RT: The FBI says it was denied access to the Democratic National Committee (DNC) servers. Is that normal practice in the intelligence community?
Coleen Rawley: I don’t think that any of this is normal. The kind of trotting over ground that they have never gone before. Unfortunately, because the DNC did not allow the FBI access, they had to rely upon the DNC’s contractor, their security contractor. And of course the contractor is paid by the DNC. Unfortunately, that does seem to bias the findings that they were not allowed access to this DNC. It might be that they weren’t allowed simply because this wasn’t taken that seriously. There are many facts here that show that the initial discovery if there was hacking, was not taken real seriously – that the FBI did not even go in person to talk with the DNC. They made a phone call, and the DNC did not believe that phone call was even from the FBI. So there is a lot to investigate.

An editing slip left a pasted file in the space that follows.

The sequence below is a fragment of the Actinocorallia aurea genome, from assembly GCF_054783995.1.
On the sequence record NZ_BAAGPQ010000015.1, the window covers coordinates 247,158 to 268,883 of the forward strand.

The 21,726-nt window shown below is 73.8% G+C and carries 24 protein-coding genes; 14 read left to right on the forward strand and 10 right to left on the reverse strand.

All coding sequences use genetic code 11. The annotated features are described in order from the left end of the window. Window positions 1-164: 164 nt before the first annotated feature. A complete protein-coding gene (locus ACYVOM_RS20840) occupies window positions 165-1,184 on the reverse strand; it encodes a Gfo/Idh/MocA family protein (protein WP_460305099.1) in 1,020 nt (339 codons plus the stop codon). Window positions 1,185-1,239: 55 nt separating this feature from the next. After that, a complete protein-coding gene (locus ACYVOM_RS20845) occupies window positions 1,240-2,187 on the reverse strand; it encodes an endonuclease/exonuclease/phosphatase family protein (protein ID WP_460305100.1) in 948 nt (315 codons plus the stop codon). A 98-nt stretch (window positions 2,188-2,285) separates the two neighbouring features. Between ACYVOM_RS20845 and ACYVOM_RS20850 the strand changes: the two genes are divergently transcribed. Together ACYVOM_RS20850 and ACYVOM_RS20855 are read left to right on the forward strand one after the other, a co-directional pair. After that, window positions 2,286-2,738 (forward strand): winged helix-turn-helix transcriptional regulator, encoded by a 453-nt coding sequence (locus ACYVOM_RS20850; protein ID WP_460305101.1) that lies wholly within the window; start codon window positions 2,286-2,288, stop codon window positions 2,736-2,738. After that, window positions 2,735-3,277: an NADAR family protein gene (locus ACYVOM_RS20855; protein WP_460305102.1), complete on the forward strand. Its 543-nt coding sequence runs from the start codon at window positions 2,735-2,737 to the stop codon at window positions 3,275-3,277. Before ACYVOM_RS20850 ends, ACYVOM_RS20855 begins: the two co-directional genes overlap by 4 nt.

RT: Why would the DNC grant access to a private company rather than the FBI?
CR: Obviously, it was well-known that Hillary Clinton was under investigation; perhaps the Clinton Foundation was under investigation. I would agree with John Kiriakou that there probably does seem to have been a lack of trust. The DNC did not even have much security. Hiring this contractor to get up to speed finally, they tried to catch up, obviously they didn’t call the FBI – the FBI called them, but didn’t make much of connection.